Browsing Tag

nootropics

biohacking

Smart Drugs & Nutrients: Improve Your Memory and Increase Your Intelligence

This video contains my review of the book “Smart Drugs & Nutrients: How to Improve Your Memory and Increase Your Intelligence Using the Latest Discoveries in Neuroscience” by John Morgenthaler and Ward Dean. It was published all the way back in 1991 but still has a lot of information for the biohacking community! It covers nootropics like aniracetam, piracetam, and many more!

biohacking

Steve Cronin talks Nootropics on the Radio Motherboard Podcast!

I sit down with Adrianne Jeffries & Emanuel Maiberg to talk nootropics at the Radio Motherboard studio in Brooklyn (actually, we were standing up!) They also try some nootropics! Emanuel comes in already on Alpha Brain by Onnit & Adrianne decides to hit some Optimind during the show.

We also consider:

– Why are noots so hot right now?
– There are disadvantages to self-experimentation? (Exhibit A: Noopept.)
– Research on nootropics is scarce. Why don’t nootropics companies pay for more studies into this stuff?
– What’s the deal with the butter in the coffee?

Link to full article/interview: https://motherboard.vice.com/en_us/article/53ddea/the-esports-adderall-scandal-may-be-overblown-plus-motherboard-tries-noots

biohacking

Meet the Biohackers Banned from YouTube: An Interview with Cortex Labs and Limitless Mindset

Today, I interview Biohackers Jonathan Roseland of Limitless Mindset and Ryan Ballow of Cortex Labs! Both of them had their YouTube channels terminated during the recent wave of nootropics related deletions. Join us as we talk about the aftermath of their experience, what they think is behind their mandatory exodus, where you can find them now, and their plans for the future. One thing is for sure, you can’t keep a Biohacker down.

If you enjoyed this content, please consider checking me out on Patreon!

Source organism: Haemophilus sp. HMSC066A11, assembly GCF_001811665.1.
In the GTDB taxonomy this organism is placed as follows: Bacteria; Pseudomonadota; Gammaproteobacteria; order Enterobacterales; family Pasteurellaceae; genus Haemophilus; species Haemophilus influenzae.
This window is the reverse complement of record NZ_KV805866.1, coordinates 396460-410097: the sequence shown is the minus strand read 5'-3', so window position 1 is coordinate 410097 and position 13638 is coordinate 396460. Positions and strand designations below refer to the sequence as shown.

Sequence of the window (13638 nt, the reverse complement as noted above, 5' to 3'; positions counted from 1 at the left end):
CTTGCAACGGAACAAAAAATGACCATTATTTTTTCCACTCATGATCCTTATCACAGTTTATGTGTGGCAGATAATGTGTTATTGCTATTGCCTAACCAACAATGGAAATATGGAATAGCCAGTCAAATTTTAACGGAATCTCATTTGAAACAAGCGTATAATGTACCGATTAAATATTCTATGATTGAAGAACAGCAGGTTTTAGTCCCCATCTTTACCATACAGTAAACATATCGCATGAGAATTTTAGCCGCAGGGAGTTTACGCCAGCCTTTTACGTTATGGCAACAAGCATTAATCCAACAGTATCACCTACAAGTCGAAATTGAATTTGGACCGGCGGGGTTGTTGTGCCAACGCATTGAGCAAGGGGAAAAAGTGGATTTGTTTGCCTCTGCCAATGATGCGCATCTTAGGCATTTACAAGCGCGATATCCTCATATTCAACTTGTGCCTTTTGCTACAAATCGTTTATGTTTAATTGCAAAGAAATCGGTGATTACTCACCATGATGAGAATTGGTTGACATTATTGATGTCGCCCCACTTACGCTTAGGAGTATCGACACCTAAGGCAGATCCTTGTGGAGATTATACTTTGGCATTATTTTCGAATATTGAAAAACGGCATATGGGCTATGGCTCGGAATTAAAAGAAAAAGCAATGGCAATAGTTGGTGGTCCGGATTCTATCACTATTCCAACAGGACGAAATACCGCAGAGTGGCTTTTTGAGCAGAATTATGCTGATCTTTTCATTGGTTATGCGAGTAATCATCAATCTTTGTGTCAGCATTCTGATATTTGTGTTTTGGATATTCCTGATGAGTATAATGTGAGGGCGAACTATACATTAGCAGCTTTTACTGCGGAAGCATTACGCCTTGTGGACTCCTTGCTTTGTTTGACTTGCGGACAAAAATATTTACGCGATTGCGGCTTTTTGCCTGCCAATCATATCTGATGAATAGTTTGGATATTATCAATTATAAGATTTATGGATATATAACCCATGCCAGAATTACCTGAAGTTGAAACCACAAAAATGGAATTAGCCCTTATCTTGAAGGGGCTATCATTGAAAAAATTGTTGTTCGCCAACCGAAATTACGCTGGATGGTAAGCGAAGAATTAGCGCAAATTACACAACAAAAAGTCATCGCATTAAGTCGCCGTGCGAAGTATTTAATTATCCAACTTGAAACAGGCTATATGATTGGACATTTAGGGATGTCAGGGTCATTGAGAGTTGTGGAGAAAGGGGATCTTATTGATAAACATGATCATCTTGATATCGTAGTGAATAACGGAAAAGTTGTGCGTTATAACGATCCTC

biohacking, politics

VICE Reports on my YouTube Ban – “YouTube Is Removing Some Nootropics Channels”

On Sunday, April 29th, YouTube deleted my channel with over 400 videos and over 20,000 subscribers. VICE decided to tell the story and you can read their full article here. Here are some highlights:


YouTube deleted at least three nootropics channels over the past three days, leaving members of the community confused and worried that a larger crackdown is coming. Steve Cronin was a typical nootropics YouTuber. He experimented on himself with various substances, many of which are available without a prescription at Whole Foods or GNC. Nootropics usually refer to a wide range of substances including prescription drugs including Ritalin and over-the-counter supplements like aniracetam, which can be bought online.

Cronin’s YouTube channel was up to about 22,000 subscribers when he received a notice from YouTube about one of his videos, “Relax and Improve Your Sleep with Natural Calm Magnesium.” The notice said the video had been removed for violating YouTube’s community guidelines, but didn’t specify further. The video was a review for the product, which he bought at Whole Foods, Cronin said in an email. “Nothing illegal, no medical advice offered, I’ve always been incredibly careful about this,” he said.

YouTube removed the video and issued a strike. Strikes expire after three months, but if a YouTuber gets three at a time, their channel gets deleted. Cronin set 101 of his videos—about a fourth of his oeuvre—to private, hoping that would deter YouTube from issuing more strikes. He appealed the strike against the magnesium video and got it reversed. Still, he received two more strikes, against a video titled “My Current Daily Nootropics Stack” and one called “Increase Your Energy with Adrafinil | Star Nootropics,” even though the latter had been set to private. To avoid his third simultaneous strike, he deleted 236 videos that showed products or mentioned nootropics—but YouTube still suspended his uploading privileges on Sunday. Late Sunday night, YouTube issued another strike for “Increase Your Concentration & Memory with Oxiracetam by Star Nootropics” and deleted his channel.

In my opinion, YouTube needs to take a close look at [change] their automated systems and methodologies for outright deleting channels that content creators have spent years building. However, regardless of what they do, people are running to decentralized platforms like Steemit and DTube in order to express themselves freely.

And now I am moving my content over to Steemit & DTube and feel more free 🙂

Steve Cronin